“” Ave Maria University - Driveline Baseball

Ave Maria University

Ave Maria baseball, an NAIA program near Fort Myers, was in need of an overhaul when Mike McCormick got the head coach job ahead of the 2022 season.

In the four years leading up to his hiring, the Gyrenes had amassed a 58-119 record overall, and hadn’t had a winning record since 2013.

Believe it or not, that’s why McCormick wanted the job.

“One of the appeals to this job for me was going to a place that really hadn’t had much success in recent years and trying to build some,” he said. “We knew that if we had success it would be because of the work we put into it.”

His plan? Rebuild the program in the image of Driveline.

McCormick has plenty of experience in the Driveline environment, training at the Seattle facility as both a college and professional pitcher from 2016 through 2018, and as a pitching coordinator after his playing career was over in 2019.

His first two hires as head coach at Ave Maria were his brother, Nick, and Kyle Houts, both of whom were also Driveline trainers before moving to Southwest Florida.

That applies to both coaches and players. McCormick is open about the way the team trains when he’s chatting to recruits – there’s a lot of talk about training blocks, bat speed, PlyoCare Balls, and Blast sensors.

If you’re hanging around the shell during batting practice, you’ll see hitters looking at an iPad after each round to check exit velo and launch angle. They’re using overload and underload bats to work on swinging faster.

Head out to the bullpen, and guys are warming up with Plyos and Driveline wrist weights and working on fastball spin efficiency.

“That was really important to me,” McCormick said. “I obviously wanted to bring in guys I can trust and bring in guys who have the same vision as me as far as the program goes and how we want to develop players. For us, we want to bring in the right guys who might have something like a Driveline background themselves, or at least they find that type of training appealing. We wanted to bring those guys in and get the most out of them.”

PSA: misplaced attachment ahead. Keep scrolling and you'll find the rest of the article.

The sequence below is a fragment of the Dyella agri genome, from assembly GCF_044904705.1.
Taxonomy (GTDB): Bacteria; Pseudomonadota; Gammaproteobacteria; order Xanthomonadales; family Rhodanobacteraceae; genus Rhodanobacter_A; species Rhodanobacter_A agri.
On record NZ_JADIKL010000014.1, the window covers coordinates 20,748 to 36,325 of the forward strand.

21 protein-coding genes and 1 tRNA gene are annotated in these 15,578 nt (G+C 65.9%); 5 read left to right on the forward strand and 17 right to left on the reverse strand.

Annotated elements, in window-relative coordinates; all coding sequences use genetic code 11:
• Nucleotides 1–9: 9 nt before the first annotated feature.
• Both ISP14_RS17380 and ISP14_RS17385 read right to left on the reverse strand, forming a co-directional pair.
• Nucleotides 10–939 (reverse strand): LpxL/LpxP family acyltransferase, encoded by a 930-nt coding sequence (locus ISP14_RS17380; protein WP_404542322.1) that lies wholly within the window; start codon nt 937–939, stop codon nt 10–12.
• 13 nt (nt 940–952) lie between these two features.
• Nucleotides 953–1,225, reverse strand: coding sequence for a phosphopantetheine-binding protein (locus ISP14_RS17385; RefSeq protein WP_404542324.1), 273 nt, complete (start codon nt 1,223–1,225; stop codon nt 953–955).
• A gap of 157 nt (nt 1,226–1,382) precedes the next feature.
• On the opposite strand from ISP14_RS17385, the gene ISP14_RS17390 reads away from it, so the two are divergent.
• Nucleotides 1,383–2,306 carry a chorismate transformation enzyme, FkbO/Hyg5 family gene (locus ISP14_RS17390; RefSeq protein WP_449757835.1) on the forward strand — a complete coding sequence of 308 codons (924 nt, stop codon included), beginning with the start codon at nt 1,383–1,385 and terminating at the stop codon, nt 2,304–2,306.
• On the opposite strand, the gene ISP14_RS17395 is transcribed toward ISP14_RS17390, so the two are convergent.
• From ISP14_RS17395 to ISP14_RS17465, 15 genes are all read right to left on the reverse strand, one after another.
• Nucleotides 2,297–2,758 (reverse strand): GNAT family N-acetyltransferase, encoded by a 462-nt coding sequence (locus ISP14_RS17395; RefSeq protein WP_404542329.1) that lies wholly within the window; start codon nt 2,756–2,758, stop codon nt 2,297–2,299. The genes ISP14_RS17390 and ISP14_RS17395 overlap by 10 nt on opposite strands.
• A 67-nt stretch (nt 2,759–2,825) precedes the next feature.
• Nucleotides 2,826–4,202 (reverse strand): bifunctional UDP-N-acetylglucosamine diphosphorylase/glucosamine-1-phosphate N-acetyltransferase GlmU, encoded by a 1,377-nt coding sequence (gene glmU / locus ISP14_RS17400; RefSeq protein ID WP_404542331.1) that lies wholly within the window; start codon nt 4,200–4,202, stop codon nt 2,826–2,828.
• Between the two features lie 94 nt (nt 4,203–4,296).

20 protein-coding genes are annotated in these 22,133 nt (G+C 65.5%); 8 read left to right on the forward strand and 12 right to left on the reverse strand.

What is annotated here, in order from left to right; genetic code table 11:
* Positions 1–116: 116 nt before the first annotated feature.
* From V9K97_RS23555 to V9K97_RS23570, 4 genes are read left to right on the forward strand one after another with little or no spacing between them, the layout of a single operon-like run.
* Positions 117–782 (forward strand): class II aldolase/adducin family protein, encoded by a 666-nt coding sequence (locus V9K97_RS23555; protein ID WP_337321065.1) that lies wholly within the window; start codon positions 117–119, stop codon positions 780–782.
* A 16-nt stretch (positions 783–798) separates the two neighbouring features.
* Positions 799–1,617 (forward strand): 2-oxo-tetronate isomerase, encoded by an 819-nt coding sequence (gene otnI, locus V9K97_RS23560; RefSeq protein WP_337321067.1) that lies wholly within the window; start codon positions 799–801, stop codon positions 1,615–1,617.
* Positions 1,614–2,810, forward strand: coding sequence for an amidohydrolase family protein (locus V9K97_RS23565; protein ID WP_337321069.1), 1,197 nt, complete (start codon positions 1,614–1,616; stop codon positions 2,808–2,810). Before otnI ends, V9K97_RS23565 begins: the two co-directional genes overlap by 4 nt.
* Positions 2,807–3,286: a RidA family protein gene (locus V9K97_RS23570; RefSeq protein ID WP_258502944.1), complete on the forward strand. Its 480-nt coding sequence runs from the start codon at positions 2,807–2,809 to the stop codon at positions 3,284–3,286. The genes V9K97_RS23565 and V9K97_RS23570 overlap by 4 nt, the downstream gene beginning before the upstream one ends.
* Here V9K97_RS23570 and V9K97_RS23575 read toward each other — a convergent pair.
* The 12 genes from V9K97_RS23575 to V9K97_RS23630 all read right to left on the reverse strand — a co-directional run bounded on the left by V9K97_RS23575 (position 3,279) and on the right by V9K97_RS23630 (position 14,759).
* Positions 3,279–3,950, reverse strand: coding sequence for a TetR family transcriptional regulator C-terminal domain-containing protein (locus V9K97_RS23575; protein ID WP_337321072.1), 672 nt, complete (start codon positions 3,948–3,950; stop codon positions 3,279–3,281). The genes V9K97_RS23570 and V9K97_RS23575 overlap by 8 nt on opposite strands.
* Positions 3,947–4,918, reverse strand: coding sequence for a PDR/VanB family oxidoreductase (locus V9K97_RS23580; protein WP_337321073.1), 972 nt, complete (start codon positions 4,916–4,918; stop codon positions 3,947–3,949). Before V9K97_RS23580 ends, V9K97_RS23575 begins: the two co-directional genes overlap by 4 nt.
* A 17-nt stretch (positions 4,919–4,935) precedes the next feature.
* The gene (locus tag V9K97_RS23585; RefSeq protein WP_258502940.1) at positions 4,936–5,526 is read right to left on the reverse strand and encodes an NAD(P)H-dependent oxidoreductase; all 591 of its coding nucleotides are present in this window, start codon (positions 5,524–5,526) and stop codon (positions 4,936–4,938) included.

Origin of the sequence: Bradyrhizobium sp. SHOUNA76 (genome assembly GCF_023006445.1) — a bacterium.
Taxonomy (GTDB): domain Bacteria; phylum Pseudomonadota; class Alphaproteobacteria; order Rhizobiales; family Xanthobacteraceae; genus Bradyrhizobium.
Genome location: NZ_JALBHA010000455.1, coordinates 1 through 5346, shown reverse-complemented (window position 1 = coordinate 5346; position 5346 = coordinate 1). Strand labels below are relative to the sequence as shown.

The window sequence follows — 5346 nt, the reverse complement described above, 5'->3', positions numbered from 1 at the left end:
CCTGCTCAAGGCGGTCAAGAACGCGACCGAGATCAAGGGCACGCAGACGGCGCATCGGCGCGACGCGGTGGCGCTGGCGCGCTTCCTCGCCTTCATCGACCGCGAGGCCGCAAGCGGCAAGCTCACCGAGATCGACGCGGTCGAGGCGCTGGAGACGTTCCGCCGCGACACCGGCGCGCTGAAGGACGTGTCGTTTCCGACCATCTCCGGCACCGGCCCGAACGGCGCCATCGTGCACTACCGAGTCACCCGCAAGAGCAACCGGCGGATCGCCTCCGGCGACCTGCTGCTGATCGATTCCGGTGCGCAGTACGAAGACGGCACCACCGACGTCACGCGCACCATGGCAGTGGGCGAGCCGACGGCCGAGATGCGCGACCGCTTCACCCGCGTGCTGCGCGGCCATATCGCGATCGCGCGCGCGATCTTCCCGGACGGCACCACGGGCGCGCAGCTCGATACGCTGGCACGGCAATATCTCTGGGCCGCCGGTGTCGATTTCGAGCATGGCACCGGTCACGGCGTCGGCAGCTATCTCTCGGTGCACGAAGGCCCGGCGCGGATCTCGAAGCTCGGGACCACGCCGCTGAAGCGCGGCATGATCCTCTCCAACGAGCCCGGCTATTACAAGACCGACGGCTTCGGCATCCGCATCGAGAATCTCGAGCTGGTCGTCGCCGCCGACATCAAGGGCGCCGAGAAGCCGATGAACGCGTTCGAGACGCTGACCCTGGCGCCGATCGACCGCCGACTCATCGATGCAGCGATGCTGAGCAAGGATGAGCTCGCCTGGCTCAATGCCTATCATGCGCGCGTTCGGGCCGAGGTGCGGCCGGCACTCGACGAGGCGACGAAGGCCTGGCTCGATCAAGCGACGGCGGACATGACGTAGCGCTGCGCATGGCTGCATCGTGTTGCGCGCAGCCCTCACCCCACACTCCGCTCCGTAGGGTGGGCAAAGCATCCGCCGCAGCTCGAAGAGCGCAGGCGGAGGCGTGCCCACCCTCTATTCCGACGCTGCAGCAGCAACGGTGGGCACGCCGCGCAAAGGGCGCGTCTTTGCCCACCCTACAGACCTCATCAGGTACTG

“We use everything that we learned out at Driveline and are applying it to Ave Maria,” McCormick explained.

The results? Ave Maria has been winning. A lot.

In McCormick’s first season at the helm, the Gyrenes went 27-25-1, their first winning season since 2013. The momentum continued into this season, with Ave Maria finishing the regular season with a 33-14 record, earning a trip to the NAIA National Championship Opening Round for the first time in 10 years.

The Gyrenes climbed all the way up to No. 17 in the national NAIA rankings this year, with a win over No. 1 Southeastern and a sweep of No. 18 St. Thomas sprinkled in there.

Along the way, the team has broken school records in runs scored, triples, home runs, RBI, stolen bases, slugging percentage, on-base percentage, total bases, saves, and pitcher strikeouts.

The success of the program these past two years is based largely on the development of the existing roster, McCormick pointed out. This is not primarily a story about recruiting improvement. McCormick’s number one goal was to develop the players he had while supplementing with the right new additions. He said he feels like he’s done that.

“They’re definitely bought in,” McCormick said. “It’s important for us to recruit the right guys. The last thing we want to do is recruit a guy that, for whatever reason, maybe doesn’t enjoy training in that [Driveline] fashion. For us, we want guys who have done it or find it appealing.”

Daniel Caylor led the team with 173 at-bats back in 2021, OPS’ing .665 with six extra-base hits. It jumped to .769 last year. This season, his OPS is .929 with 23 extra-base hits. David Leonardi is another holdover from 2021. His OPS went from .627 in 70 at-bats that year all the way up to 1.108 in 2022 and is currently at .857 this season.

Jimmy Coffey was a freshman on the 2022 team, hitting .229 with a .575 OPS in his first year on campus. Now with a year of development in McCormick’s new training environment under his belt, he’s hitting .342 with a .843 OPS.

McCormick and his staff are trying to pass on as much knowledge as they can to their players and put them in a position to succeed. For them, that’s training them in an environment that mimics what he experienced at Driveline. It was a winning formula for McCormick as a player, and is turning out to be just as fruitful as a coach.

“I felt personally the things that I was doing in college, I wasn’t getting any better,” he said. “[Going to Driveline] was kind of my last chance to do something drastic…I went out there, took a chance, and it’s really paid off.”

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